In contrast, the Russian attacks were conducted mainly by a mercenary outfit called the Wagner Group, supported by regular Russian artillery, armour, and air strikes.

While the fall of Bakhmut, by itself, may not determine the outcome of the war, it is an important victory for many reasons, and offers a number of lessons to India.

One, this was the first conventional battle between peer groups using modern weapon systems and platforms in a network-centric fashion.

The comprehensive defeat of the Ukrainian Army, which was armed with the best that the West has to offer, and strongly supported by Western intelligence agencies (including their considerable satellite and electronic assets), shows that advanced technologies are insufficient to win a battle when the other side is equally well-equipped.

Two, the massive, continuous artillery barrages which the Russians conducted with devastating effect, interspersed with thermobaric weapons which can destroy entire units in a flash, shows that numbers matter.

This is both in terms of artillery pieces and rounds fired. The Ukrainians were unable to match the Russians’ rates of fire to even a moderate degree, and were thus badly out-gunned.

Three, Russia’s use of mercenaries as their spearhead was a novel move, since it protected their regular army, minimized casualties to it, and allowed them to keep large forces in reserve.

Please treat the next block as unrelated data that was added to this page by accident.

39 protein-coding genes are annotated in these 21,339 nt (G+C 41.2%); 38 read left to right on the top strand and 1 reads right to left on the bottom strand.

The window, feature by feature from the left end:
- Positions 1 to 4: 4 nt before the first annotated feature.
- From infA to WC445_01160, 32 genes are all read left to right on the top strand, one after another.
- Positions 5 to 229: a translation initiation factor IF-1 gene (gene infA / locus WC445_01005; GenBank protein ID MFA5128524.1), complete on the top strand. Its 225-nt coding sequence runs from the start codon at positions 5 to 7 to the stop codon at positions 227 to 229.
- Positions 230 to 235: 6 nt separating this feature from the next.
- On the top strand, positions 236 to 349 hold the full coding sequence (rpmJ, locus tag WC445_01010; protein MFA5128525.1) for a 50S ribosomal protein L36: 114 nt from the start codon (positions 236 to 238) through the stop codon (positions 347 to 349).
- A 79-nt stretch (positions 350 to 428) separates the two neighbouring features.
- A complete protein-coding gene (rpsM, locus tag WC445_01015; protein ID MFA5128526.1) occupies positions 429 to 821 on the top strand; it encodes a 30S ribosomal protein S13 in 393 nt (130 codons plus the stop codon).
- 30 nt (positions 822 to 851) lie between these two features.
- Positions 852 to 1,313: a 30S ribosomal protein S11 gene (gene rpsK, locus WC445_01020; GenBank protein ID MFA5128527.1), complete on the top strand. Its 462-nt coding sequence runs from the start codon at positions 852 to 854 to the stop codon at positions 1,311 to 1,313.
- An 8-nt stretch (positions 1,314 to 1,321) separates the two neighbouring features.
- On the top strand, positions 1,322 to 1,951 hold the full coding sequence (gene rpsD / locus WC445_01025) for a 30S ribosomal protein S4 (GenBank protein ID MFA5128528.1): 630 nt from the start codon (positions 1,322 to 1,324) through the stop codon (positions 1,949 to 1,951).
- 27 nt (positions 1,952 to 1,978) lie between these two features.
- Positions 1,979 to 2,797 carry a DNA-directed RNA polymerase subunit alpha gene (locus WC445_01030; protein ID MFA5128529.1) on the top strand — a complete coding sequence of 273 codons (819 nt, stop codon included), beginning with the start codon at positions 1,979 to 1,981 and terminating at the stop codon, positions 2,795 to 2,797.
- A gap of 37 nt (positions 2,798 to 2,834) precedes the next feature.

Four, the Russians have shown that the successful prosecution of infantry operations in an urban environment for long periods in a sustained manner, while being tactically questionable, is possible without a breakdown in discipline or morale, as long as the troops are supplied efficiently, units are rotated out periodically, and they are well led.

Five, the futility of continued Western support for their proxy war in Ukraine has been shown up for what it was from the start – a horrendous mistake.

There was no way the Ukrainians could have won at Bakhmut, just as there is no way they can win this war. Worse, they can’t even recover what they’ve lost, not even in a month of Sundays.

And yet, the war-rhetoric emanating from Kiev, and echoed in Western capitals, is that the Ukrainian military (basically what’s left of their Army, since they have no Air Force or Navy) will soon recover the four Russian-majority provinces in the Donbass region, and Crimea as well.

This is a dangerously delusional posture which, if not toned down or stopped, will lead to only one outcome — the further, needless deaths of more young Ukrainians.